On the other hand, in the case of automatic batch filling of the reactor, this indicator can be relatively easily used to determine the end of the pyrolysis process, because this is a closed process with a certain amount of material (batch).
Of course, the correct process parameters (such as residence time) can also be checked by analyzing the feedstock carbon black of the continuous feeding reactor-but only periodically and afterwards.
This aspect shows that modern batch-type semi-continuous reactors can be very flexible in terms of precise process control, which is necessary due to the given inhomogeneity of the material composition of scrap tires. In addition, the correct process design with multiple reactors will result in a semi-continuous overall process sequence, which is by no means more technically complex (less flexible in terms of raw material quality) process variants that have the disadvantage of continuous feed reactors.
For decades, continuously operating reactors (such as rotary reactors and Auger reactors) have covered a wide range of industrial applications. They have been tried and tested and are the most advanced. This also applies to batch-based reactor concepts.
However, there are construction-related differences that affect service life, maintenance cycles (and costs), and operational safety.
In simple terms, all common reactor designs (unless they are electrically heated) consist of two cylindrical tubes. The pyrolysis process takes place in the inner tube. The flue gas flows in the space between the inner tube and the outer tube and heats the reaction zone in the inner tube to the process temperature.
Since these two tubes are fixed in the spiral reactor and the batch reactor, the sealing effect (to prevent the outflow of flue gas) is relatively low compared with the rotary kiln design. In the latter case, the inner tube weighing several tons will rotate, thus creating a significantly higher and challenging sealing task between the moving and non-moving parts.
Pyrolysis occurs in an oxygen-free atmosphere (otherwise it is combustion). This means that the inner tube (the actual reactor) must be reliably sealed to prevent oxygen from entering from the outside. In order to prevent oxygen from entering in the event of a seal leak, the inside of the reactor can be operated under positive pressure. This has the disadvantage that toxic pyrolysis gas escapes into the environment in the event of an accident. Alternatively, the reactor can also be operated under a slight negative pressure, which can prevent the pyrolysis gas from escaping, but will cause the oxygen in the atmosphere to be inhaled and cause an explosive atmosphere in the reactor. Here, the structural advantage of a reactor design with as few moving parts as possible becomes obvious, which in turn clearly illustrates the advantages of fixed screw or batch reactors (in both cases, there is only one rotating shaft Must be sealed: for screw or agitator).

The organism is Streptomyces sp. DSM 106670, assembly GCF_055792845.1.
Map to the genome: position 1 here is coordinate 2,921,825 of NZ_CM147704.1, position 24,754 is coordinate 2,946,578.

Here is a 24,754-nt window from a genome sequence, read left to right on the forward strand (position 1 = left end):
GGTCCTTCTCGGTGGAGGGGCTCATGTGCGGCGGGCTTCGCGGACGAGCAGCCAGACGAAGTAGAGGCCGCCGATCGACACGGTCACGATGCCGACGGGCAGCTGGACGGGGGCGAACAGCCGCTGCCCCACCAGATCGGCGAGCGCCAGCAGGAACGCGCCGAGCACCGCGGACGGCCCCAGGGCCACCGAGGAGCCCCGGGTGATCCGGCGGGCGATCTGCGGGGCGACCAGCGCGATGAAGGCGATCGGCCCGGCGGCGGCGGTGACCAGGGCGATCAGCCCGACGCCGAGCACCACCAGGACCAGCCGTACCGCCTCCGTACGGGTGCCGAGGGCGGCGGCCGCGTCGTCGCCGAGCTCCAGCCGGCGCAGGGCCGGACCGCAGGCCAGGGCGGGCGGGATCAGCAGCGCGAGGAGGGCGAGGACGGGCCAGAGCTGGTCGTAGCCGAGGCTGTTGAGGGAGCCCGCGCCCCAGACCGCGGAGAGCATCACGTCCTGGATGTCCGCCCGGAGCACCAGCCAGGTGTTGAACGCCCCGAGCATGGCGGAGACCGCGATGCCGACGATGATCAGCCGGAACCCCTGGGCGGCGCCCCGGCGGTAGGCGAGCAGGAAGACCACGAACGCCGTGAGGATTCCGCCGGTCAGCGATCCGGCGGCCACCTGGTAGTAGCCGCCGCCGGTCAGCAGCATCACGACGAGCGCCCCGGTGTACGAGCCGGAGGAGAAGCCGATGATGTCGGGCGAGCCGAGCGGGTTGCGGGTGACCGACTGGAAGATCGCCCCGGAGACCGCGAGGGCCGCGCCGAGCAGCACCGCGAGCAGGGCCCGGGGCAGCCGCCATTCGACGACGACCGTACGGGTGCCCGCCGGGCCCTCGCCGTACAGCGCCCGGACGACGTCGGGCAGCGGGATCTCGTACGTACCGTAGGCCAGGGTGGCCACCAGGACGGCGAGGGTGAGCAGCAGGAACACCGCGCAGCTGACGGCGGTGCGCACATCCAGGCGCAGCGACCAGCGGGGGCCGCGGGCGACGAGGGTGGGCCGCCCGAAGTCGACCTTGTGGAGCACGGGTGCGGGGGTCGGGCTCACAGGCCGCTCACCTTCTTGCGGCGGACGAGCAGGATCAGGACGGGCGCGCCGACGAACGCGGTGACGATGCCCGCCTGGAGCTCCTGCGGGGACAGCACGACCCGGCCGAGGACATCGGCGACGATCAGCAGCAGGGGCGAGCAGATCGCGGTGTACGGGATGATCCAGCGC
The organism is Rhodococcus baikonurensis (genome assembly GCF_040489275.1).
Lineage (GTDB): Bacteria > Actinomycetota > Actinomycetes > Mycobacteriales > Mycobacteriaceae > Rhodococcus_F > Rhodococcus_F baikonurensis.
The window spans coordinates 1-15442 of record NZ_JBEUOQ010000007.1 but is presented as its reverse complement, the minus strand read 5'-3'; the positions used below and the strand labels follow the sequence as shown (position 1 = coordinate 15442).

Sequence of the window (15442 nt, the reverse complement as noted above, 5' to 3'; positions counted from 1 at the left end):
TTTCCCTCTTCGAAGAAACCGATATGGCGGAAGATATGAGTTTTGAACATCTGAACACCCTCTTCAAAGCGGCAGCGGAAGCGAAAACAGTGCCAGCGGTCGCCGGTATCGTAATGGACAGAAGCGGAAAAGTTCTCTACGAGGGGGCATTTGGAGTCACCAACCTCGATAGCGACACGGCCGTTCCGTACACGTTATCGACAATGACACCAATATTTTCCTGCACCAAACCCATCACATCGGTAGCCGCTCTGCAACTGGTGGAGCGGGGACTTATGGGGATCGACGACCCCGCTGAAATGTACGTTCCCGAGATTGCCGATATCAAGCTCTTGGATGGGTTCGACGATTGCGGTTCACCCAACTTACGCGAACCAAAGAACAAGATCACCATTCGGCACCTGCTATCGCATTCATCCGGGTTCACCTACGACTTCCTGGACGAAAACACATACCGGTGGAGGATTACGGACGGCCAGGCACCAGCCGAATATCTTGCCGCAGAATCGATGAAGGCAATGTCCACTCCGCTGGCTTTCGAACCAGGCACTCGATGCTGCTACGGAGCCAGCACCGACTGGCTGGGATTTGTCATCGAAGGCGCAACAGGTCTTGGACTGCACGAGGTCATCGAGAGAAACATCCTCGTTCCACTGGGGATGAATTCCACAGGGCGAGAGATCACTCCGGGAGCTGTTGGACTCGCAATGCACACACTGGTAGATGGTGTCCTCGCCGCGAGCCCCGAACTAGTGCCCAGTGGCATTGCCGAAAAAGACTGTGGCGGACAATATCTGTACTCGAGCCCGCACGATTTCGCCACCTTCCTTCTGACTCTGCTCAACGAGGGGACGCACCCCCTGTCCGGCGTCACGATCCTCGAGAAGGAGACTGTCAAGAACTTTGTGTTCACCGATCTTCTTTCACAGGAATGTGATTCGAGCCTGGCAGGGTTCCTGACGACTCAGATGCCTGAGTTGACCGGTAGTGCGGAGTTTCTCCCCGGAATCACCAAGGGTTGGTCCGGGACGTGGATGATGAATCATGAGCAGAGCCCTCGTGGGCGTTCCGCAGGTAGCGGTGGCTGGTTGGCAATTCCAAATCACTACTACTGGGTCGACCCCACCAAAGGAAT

It can therefore be assumed that, from the standpoint of easier sealing, the operation of spiral or batch reactors can in principle be operated more safely than rotating reactors.
Although modern steel alloys can withstand extreme conditions, in the medium term, fluctuating temperatures are disadvantageous and weaken the material. Due to the continuous feeding of the reactor (rotary kiln and auger), except for maintenance and/or emergency shutdown, the process temperature is always maintained, which will be an advantage in terms of service life, as there are no (multiple) daily heating and cooling phases .
Commercially successful semi-continuous systems based on batch reactors clearly demonstrate that batch reactors can also be operated without these material stress downtimes while permanently maintaining the process temperature.
In short, it can be said that a batch-based semi-continuous tire pyrolysis system can take advantage of the “best of both worlds” (or even more) if
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Post time: Aug-09-2021